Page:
Controlling Type II Diabetes - Diabetes Treatment Plan
Type 2 diabetes
can lead to many serious complications
if left untreated or if poorly managed. Controlling type II diabetes
is critical to lead as healthy a life as possible, free from as many additional
health complications as possible.
If you have been diagnosed with diabetes, your doctor will discuss a
plan with you. The goal is to keep your blood sugar levels within a target range. Many
people are able to manage the disease through
that primarily revolve around
and weight loss.
may also be prescribed, although not everyone with type 2 diabetes will need them.
The Role of Diet
Dietary changes revolve around what you eat, when you eat it,
how much you eat, and how you balance the carbohydrates in each meal.
- The focus is on wholesome, nutritious foods that tend to raise blood sugar
at a steadier, slower pace (rather than result in a blood sugar "spike").
Many people find the glycemic index
a useful tool. The diabetes food pyramid
is also helpful.
- Smaller, more frequent meals is recommended to help keep blood sugar more
stable throughout the day.
- Portion control
remains important. Eating too many calories will result in
weight gain, and being overweight causes our bodies to become more resistant
to the effects of insulin. Smaller portions can aid in weight loss.
are a part of a healthy diet. Strive to eat the same amount
of carbohydrates in every meal or snack. Carbs break down into glucose which
is absorbed by our bloodstream. Consuming a steady amount of carbohydrates in
each meal will help to keep blood sugar levels steadier over the course of the day.
- Don't skip meals, eat too much in one meal, or eat too little in one meal.
This is especially important if you are taking medication or insulin. Any
changes to your eating habits can result in
or high blood sugar,
both of which can be serious.
- Consult a dietitian. It is time and money well spent. Ask your
insurance provider to see if they will cover at least part of the cost.
The Importance of Exercise
Exercise is also an important part of controlling type 2 diabetes.
lowers blood sugar, improves cholesterol, lowers blood pressure,
improves circulation, and even acts as a mood enhancer.
- Check with your doctor prior to exercising. Diabetics can do most exercises
unless you have other health conditions or complications.
- Exercise regularly,
preferably every day. You'll gain the most health
benefits by exercising most or all days of the week rather than trying to
cram it all into the weekends (regular exercise also helps to keep you
strong and limber, so that you'll be less likely to injure yourself).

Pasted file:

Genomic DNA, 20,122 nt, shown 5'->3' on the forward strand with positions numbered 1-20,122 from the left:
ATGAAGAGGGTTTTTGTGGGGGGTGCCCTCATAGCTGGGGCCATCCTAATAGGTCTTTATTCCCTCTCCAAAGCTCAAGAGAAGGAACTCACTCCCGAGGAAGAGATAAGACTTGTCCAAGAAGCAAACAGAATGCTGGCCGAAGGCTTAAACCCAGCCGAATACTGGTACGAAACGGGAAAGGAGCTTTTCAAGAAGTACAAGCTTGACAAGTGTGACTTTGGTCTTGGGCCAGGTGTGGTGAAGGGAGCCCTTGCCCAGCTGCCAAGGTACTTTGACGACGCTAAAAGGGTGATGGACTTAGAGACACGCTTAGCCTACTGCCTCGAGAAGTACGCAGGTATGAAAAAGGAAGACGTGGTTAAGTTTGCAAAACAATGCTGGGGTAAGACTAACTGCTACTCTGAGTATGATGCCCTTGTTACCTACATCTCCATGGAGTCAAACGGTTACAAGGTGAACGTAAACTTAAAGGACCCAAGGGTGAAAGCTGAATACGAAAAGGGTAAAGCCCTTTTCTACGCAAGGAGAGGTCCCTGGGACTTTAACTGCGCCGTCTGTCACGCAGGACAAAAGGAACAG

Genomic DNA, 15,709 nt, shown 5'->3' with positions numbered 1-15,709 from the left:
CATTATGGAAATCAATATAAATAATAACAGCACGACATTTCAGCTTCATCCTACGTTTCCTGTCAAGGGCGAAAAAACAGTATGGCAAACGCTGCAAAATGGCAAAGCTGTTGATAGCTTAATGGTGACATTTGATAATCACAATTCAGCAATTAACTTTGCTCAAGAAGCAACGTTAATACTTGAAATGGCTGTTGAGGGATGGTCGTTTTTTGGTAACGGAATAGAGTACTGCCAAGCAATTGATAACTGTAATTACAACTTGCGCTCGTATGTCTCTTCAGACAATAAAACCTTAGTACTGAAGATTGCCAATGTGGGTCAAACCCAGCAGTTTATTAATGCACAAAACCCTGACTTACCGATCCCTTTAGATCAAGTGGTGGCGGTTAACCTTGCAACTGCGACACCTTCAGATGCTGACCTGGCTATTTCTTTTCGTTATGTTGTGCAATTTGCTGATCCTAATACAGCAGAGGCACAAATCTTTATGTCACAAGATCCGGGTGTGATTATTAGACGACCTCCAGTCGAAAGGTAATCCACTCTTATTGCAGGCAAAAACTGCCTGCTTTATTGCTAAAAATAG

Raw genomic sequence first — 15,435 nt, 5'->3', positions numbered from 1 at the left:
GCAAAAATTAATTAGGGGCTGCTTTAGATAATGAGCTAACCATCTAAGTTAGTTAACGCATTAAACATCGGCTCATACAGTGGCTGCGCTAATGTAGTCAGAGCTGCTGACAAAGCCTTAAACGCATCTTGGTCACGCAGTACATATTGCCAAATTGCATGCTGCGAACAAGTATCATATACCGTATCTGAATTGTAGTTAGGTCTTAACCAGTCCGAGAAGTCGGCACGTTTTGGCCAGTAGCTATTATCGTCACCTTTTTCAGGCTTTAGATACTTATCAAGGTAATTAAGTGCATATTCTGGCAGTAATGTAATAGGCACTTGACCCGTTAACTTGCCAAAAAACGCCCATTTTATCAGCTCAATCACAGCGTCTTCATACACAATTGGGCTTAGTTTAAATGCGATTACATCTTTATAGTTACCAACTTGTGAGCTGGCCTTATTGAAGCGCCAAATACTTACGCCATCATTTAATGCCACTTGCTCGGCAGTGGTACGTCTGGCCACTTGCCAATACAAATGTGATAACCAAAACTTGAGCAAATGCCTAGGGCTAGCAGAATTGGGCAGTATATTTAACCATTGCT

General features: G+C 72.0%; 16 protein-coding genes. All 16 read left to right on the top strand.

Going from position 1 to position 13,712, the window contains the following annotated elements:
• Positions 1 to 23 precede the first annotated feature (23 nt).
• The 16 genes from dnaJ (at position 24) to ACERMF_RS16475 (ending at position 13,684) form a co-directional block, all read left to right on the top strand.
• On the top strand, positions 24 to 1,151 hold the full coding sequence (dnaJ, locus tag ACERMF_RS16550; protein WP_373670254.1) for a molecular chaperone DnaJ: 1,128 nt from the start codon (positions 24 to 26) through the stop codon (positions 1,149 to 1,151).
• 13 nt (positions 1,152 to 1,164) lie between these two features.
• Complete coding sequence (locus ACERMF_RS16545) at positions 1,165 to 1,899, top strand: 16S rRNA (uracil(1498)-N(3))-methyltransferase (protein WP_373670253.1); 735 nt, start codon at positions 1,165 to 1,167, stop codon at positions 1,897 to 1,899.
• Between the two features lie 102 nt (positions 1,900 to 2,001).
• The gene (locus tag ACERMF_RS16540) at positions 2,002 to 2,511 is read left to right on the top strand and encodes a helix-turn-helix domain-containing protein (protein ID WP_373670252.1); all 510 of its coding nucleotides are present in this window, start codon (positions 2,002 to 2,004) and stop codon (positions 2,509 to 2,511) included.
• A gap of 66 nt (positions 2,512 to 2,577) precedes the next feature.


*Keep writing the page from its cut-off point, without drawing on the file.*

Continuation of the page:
If you find it hard to make yourself exercise, try: joining a gym;
exercising with a friend; signing up with a personal trainer; or simply
trying new activities. You don't have to labour on a treadmill if that's
not your thing. You can also roller-blade, swim, hike, cross-country ski,
take an aerobics class, go ice skating, and many other activities.
Some people prefer to exercise in the privacy of their homes. There is
a huge variety of exercise videos.
These range from the traditional aerobics-type of videos, but also stuff like
various types of dance,
- Check your blood glucose
before and after you exercise. Know the signs
as well as what to do if you're showing symptoms.
- Don't skip an exercise session or overwork yourself.
Maintaining a Healthy Body Weight
Weight loss is helped along with eating a healthy diet and exercising
regularly. When our bodies carry too much weight, they also become resistant to
insulin. Losing even 5-10% of body weight can make you feel better and have a
positive effect on your health.
- Aim for a slow, steady, and sustainable weight loss. 3500 calories is
equal to 1 pound. So, if you eat 500 calories less per day, you would lose
1 pound in a week.
- Don't take diet pills or go on fad diets.
- Discuss any changes you want to make to your diet or eating plan with
a dietitian first.
Medication and insulin should always be taken as prescribed. If you're
noticing side effects, or have been showing regular symptoms of hypoglycemia or
hyperglycemia, tell your doctor. Your dosages may need adjustment.
Checking Blood Glucose Levels
Finally, be sure to monitor your blood glucose level. Doing so will
let you know if you're on the right track to keeping it under control.
Controlling type II diabetes requires a combination of diet, exercise,
weight loss, medication, regular visits to your doctor, and home monitoring.
The information on this website is based on our own research and personal experience,
and is not a substitute for medical advice. Questions about your health and individual
situation should be directed to your doctor.